It's WEEKENDS on ALL THINGS CONSIDERED from NPR News. I'm Guy Raz.
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RAZ: For the past few weeks, we've been reading close to 4,000 stories about fictional and real presidents - stories that were submitted by you to our writing contest, Three-Minute Fiction, here on WEEKENDS on ALL THINGS CONSIDERED. That was the challenge by our judge this round, the thriller writer Brad Meltzer. Your story had to revolve around a U.S. president who could be fictional or real.
Originally published on Mon October 22, 2012 2:10 pm
What is the point of the best-seller list? Depends who you are. If you're a reader, it's a guide to what's popular — what's new, what your neighbors are buying, and what you might like to read next. If you're a publisher, it's a source of feedback and a sales tool: It tells you how your books compete, and gives you triumphs to crow about on paperback covers.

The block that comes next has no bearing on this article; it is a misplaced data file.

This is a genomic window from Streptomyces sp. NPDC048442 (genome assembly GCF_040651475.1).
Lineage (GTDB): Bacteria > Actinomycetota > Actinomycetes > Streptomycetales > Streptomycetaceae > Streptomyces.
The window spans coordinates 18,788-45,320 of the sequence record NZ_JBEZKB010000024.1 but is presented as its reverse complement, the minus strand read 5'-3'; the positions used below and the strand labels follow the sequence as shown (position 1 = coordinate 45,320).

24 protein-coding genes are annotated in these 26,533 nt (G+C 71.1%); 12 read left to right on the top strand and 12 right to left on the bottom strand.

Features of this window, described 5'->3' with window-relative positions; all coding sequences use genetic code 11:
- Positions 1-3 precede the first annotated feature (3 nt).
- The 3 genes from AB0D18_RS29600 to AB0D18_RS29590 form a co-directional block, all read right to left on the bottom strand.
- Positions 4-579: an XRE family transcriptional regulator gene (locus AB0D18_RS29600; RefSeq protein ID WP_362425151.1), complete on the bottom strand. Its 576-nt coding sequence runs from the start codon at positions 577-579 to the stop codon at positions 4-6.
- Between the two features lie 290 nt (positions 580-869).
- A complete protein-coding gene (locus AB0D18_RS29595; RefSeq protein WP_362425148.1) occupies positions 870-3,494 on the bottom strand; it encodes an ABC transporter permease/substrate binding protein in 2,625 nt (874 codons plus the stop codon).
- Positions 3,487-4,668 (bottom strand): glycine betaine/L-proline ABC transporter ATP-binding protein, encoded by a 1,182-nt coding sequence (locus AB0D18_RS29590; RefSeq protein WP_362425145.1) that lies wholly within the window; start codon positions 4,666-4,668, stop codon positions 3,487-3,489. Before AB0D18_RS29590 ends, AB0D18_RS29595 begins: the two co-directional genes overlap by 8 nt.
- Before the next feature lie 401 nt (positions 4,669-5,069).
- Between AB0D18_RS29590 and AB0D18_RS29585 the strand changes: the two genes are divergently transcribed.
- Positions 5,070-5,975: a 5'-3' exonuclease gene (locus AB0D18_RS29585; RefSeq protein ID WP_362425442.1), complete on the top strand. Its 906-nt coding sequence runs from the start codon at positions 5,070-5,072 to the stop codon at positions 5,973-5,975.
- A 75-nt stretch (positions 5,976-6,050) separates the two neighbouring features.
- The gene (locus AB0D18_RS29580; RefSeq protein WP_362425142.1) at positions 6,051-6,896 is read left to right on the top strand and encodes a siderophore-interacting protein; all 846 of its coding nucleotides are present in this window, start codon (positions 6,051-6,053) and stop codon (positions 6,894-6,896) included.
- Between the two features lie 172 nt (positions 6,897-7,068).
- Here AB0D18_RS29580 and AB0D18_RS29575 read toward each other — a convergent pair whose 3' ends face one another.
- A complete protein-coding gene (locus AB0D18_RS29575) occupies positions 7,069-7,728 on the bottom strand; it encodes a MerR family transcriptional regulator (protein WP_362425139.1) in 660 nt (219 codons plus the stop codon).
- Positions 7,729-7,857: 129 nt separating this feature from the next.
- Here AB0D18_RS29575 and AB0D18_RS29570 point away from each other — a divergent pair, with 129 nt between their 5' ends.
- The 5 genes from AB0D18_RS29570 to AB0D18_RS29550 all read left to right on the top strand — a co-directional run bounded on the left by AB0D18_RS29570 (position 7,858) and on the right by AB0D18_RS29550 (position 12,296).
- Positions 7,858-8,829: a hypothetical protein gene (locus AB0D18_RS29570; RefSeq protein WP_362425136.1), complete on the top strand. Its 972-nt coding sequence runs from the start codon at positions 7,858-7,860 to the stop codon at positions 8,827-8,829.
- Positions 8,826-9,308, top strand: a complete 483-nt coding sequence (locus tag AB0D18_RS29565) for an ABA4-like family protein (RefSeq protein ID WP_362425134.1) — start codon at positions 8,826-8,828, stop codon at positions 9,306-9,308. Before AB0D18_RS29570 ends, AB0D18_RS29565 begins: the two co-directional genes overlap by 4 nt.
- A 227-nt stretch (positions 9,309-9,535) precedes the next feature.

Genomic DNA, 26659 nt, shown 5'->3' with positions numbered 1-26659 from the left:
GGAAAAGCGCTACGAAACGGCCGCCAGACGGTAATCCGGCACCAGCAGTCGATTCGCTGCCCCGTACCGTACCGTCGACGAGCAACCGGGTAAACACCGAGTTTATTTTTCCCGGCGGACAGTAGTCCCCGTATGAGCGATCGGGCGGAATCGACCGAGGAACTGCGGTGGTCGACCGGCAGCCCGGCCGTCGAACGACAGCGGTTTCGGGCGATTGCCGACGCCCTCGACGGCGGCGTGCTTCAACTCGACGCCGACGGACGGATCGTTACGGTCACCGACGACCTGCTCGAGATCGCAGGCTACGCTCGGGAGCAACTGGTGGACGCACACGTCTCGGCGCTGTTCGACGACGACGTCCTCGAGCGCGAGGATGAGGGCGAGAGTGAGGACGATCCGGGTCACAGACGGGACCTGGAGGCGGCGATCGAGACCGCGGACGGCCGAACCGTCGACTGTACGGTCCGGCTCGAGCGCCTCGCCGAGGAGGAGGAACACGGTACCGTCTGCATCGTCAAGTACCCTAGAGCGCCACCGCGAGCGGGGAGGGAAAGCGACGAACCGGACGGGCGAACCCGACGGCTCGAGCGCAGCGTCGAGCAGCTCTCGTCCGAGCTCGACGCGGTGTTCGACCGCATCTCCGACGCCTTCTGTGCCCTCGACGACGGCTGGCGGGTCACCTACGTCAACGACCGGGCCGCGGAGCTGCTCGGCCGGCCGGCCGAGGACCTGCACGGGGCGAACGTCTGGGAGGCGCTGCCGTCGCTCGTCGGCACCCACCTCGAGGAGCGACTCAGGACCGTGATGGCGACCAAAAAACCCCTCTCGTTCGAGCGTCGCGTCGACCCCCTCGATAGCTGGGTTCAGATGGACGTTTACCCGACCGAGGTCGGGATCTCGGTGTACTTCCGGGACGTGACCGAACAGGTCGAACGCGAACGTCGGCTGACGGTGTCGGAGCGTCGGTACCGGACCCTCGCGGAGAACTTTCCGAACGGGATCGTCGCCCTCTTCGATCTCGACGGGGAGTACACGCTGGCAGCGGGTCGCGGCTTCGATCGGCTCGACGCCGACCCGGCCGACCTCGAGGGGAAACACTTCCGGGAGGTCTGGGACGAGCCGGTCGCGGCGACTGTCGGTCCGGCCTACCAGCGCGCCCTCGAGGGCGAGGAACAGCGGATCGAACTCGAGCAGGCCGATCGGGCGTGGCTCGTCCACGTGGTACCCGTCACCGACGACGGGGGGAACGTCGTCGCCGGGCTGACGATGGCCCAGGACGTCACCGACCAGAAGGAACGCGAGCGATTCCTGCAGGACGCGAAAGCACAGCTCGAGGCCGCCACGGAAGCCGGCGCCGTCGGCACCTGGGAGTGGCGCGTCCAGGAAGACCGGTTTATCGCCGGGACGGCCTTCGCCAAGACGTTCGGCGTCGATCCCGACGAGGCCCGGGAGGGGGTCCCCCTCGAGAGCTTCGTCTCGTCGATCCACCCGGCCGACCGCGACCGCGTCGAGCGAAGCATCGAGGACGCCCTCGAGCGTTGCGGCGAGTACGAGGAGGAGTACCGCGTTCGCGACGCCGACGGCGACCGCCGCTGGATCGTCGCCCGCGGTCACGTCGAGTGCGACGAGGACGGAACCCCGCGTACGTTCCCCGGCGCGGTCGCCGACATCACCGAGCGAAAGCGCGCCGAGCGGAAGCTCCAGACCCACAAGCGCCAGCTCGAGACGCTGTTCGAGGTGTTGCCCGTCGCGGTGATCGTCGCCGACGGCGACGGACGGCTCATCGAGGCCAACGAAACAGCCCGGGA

There was a huge art heist this week. Paintings by Gauguin, Matisse, Picasso, Monet and other artists were stolen from an exhibition hall in Rotterdam. Picasso's "Harlequin Head" and Monet's "Waterloo Bridge" were among the purloined works. And their loss is estimated to be worth tens of millions of dollars.
Sidney Rittenberg went to China as an American GI at the end of World War II and fell in love with the country. He was discharged as a Chinese translator for the U.S. Army, but decided to stay there.
By the time Rittenberg came back to the United States, more than 30 years later, he had become one of only a few American citizens to join the Chinese Communist Party. He translated English for Chairman Mao Zedong, told off Madame Mao during the Cultural Revolution, and endured 16 years of solitary confinement in Chinese prisons.